The story is set on the infamous night that Byron, Shelley, Mary Wollstonecraft (she had a child by Shelley, but they were not married until later that year when Shelley's first wife died), Dr. Polidori and a small retinue of children, concubines and hangers on spent in each other's company at a house on Lake Geneva in May 1816. As an electrical storm raged outside, the four 'star' companions competed with each other to tell the scariest ghost story. For all the literary credentials in the room, it was the non-writers, Mary and Polidori, who came up with the most macabre tales – Polidori with ‘The Vampyr’ and Mary with the considerably better known ‘Frankenstein: A Modern Prometheus’.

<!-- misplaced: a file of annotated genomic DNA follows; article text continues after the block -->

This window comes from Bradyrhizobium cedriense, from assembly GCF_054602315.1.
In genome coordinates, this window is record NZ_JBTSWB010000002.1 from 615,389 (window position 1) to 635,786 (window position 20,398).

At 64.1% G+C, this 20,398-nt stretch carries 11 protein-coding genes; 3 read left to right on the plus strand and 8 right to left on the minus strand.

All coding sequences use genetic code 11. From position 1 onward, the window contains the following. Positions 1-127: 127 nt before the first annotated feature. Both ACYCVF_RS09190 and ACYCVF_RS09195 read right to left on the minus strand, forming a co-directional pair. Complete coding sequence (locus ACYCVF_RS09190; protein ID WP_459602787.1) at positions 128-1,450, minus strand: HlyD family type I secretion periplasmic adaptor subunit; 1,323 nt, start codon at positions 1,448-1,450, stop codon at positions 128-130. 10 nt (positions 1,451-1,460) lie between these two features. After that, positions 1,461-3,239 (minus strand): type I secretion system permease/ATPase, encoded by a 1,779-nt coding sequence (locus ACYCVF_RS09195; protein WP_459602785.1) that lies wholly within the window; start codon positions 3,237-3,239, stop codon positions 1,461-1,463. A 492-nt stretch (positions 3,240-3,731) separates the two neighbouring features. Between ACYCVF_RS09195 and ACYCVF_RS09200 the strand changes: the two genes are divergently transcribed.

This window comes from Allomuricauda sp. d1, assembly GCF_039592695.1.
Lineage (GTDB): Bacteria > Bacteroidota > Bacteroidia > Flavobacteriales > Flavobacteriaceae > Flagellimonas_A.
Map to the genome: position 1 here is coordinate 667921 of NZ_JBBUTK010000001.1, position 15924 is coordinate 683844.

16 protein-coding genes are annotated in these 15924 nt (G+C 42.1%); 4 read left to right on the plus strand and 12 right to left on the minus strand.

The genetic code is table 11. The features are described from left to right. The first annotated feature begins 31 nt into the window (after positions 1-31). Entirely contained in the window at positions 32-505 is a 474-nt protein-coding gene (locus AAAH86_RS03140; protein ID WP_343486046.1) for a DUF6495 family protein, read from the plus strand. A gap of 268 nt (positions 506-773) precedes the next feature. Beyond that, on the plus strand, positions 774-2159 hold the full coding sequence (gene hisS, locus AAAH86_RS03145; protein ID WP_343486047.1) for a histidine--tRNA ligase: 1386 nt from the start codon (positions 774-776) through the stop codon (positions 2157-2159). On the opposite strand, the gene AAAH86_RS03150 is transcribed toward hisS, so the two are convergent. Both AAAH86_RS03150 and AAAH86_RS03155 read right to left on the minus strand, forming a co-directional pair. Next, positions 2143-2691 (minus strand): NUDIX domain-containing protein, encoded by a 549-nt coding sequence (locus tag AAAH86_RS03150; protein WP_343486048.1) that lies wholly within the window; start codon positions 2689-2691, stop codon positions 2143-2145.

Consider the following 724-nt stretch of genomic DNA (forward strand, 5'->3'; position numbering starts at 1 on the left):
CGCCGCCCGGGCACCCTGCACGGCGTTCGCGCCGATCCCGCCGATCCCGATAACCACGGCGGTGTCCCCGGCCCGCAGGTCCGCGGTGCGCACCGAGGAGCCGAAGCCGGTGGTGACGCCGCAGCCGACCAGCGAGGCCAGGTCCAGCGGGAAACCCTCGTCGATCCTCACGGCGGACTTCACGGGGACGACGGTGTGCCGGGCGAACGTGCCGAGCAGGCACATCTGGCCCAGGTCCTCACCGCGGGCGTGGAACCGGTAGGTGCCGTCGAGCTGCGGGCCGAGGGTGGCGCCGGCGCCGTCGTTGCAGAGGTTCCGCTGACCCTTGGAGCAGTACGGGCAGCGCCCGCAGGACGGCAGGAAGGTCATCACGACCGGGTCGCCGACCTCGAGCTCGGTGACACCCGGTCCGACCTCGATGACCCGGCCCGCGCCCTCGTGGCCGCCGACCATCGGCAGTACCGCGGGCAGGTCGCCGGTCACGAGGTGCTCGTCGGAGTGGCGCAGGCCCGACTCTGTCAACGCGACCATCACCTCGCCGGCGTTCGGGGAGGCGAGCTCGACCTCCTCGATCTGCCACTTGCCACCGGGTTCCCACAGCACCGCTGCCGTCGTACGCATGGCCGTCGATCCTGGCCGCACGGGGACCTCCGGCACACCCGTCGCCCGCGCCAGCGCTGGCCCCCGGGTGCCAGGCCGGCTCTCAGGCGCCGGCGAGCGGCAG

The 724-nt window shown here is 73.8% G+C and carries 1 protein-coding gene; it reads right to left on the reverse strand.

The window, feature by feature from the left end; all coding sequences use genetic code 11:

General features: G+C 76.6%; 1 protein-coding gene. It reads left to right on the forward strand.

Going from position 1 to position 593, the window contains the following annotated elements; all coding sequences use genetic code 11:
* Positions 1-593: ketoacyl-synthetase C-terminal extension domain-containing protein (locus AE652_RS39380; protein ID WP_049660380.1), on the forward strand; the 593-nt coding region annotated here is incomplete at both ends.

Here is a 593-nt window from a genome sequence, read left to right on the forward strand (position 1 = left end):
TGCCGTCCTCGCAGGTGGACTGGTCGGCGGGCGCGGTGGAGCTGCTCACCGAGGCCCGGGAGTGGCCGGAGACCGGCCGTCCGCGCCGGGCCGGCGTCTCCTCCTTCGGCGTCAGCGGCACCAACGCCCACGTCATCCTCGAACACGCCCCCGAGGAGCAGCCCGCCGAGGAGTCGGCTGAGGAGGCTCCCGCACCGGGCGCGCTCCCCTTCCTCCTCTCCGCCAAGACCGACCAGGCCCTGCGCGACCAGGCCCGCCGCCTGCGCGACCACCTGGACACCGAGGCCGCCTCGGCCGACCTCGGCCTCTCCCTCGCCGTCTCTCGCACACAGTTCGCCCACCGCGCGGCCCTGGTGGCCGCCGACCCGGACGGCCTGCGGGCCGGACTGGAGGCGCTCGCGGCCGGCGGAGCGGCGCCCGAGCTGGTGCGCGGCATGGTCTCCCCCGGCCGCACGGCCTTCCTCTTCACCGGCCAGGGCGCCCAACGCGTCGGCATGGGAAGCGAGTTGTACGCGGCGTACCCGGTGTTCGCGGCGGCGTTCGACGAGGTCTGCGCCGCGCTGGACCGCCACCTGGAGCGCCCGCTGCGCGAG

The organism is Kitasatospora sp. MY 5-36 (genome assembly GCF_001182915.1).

Exterior shots were filmed on location at Villa Diodati, the actual place where Byron et al stayed that night; interiors were filmed in Barnet and Hemel Hempstead. The hair gel bill alone must have been enormous and, just in case you were wondering ‘could this film be any more 80’s?’ Thomas Dolby throws in a soundtrack that must have sounded dated the second after he pressed the ‘stop record’ button.
For all it’s niggly little faults, however, the best bits about ‘Gothic’ are pure, untamed Ken Russell – ambitious, delirious, hyperbolic, ridiculous, i.e. just what we like best about him.